While some questions will make you stumble, the principles are all the same. Each question will have a result, a connector, and a reason. If you know these areas well, you can eliminate most answers without needing to remember fancy tricks. Sure, some tricks work, but stay focused on general knowledge and your gut instincts instead of quick tricks. Unfortunately, sometimes trying to take the easy way out will hinder your performance.

7) Time Yourself

One of the many reasons that students struggle on the bar exam is pacing. On the bar exam, you have to pace yourself for each section. The time you have for each section varies, so it’s important to practice beforehand. This way you minimize your chances of running out of time and leaving points on the table.

If you’re retaking the bar or studying for your first test, spend some days on pacing. Get your hands on some practice exams from reputable sources like BarMax and grab a timer. For each section, do your best to simulate testing scenarios to the best of your ability. On test day, this will have you feeling prepared and take away some of that anxiety that comes with watching the clock. Plus, you’ll save valuable seconds by not having to look up at the clock.

8) Create a Schedule and Stick to It

Scheduling is the glue that holds everything together. It doesn’t matter how good your studying methods are if you don’t stick to a schedule. This is because inconsistent studying habits lead to a lack of knowledge retention. Plus, you’ll lack the discipline needed to study on the days or nights that you don’t feel like it. For these reasons, we recommend keeping a short-term and long-term studying schedule.

Short-Term Scheduling

Short-term scheduling is easier than long-term scheduling, but you still have to plan everything out. If you want to study for three hours one day, how are you going to accomplish that? Make sure you set some time aside and keep any distractions away. We also recommend leveraging techniques like the Pomodoro technique or the 90/20 rule. These studying methods keep you engaged for long periods without getting burnt out.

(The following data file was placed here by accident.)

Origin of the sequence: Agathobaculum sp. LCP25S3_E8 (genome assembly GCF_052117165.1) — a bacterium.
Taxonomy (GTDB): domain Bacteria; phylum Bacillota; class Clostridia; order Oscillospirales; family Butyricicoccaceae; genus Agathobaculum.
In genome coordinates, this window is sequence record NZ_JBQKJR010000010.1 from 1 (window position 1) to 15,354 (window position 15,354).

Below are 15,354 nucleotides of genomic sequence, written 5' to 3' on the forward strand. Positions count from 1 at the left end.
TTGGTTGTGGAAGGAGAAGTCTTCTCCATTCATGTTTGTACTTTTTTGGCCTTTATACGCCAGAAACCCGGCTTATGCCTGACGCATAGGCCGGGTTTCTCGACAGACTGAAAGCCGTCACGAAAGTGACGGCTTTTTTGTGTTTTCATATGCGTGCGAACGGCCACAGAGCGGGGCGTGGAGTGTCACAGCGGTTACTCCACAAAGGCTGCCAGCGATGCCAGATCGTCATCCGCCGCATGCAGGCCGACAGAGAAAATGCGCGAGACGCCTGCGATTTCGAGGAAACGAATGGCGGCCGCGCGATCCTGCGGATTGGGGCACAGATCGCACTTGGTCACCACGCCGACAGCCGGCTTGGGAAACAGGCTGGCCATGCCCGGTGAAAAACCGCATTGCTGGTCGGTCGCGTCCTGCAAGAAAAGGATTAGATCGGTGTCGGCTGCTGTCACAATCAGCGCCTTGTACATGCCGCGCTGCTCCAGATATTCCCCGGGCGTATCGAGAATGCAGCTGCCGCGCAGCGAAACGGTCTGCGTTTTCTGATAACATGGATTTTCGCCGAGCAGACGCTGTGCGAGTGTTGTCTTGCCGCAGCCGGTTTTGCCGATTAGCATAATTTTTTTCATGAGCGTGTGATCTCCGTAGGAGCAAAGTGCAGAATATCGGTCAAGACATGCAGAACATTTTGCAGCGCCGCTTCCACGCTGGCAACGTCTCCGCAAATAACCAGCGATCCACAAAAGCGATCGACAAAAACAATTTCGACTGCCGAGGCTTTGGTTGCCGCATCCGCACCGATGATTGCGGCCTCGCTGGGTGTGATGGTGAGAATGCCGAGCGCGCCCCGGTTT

Long-Term Scheduling

Long-term scheduling is about consistency. Take note of any obligations you have each week and make sure you stick to your studying routine. Even if something comes up on one of your studying days, make sure that your friends and family know that those time slots are for studying only. We’re not saying you can’t relax from time to time, but don’t fall victim to keeping a loose schedule—it will cause inconsistency in your study routine.

There are many scheduling tips and tricks you can use, but the most important thing is to have good, routine studying habits—whatever scheduling method/s you pick. Without structure, it’s hard to remain disciplined and hard to stay focused.

9) Work with a Tutor This Time

If you haven’t worked with a tutor yet, it’s a good idea to look for one you can trust. Working with a tutor helps you keep a consistent study routine, and helps you gain new perspectives and ideas about different topics. Plus, tutors can help you leverage your strengths and work on your weaknesses with you. Still, finding the right tutor can be challenging.

First and foremost, we recommend working with reputable resources like BarMax or Varsity Tutors. These resources can help you find online tutors that have flexible scheduling and diverse backgrounds. You’ll be able to read reviews and work with tutors that have passed the bar in the 99th percentile. Still, if online tutoring isn’t for you and you prefer the classroom-style approach, you can always look for other options in your area.

Once you’ve found your tutor, it’s time to get to work. Spend some time creating a schedule and allow them to hold you accountable. For some students, this is the most important part of tutoring. Having someone else monitoring your progress and habits can help you identify poor habits that need fixing.

That said, if you failed the bar without a tutor or are looking to take the test for the first time, leveraging a good tutor is one of the best things you can do.

10) Motivation vs. Discipline

Many people rant and rave about motivation. People will even give you tips and tricks to stay motivated. Unfortunately, motivation will only take you so far. In fact, if you’ve failed the bar exam in the past, your motivation reserves are running empty. For this reason, we recommend focusing on discipline instead of motivation.

Motivation is a feeling. You get this feeling when you feel inspired or ready for a big event. While feeling good will get you started and begin to build good habits, it’s only half the battle. Discipline is what comes after motivation. When you know you have to do something and get it done, even when you don’t want to—that’s what discipline is all about.

Unfortunately, building discipline is easier said than done. To do so, you have to have good habits and stick to them. For something like studying, this might take a month or two to develop. So, when you make a schedule, make sure you stick to it—your future self will thank you.

Wrapping Up

The bar exam is one of the hardest tests you’ll come across. For many students, it takes more than one attempt to pass. Furthermore, if you want to practice law in another state, you might have to take the bar again for that state. While taking the bar exam more than once is rough, it doesn’t have to be. If you implement these tips into your study routine and focus on recovering from your last attempt, retaking the bar can be easy.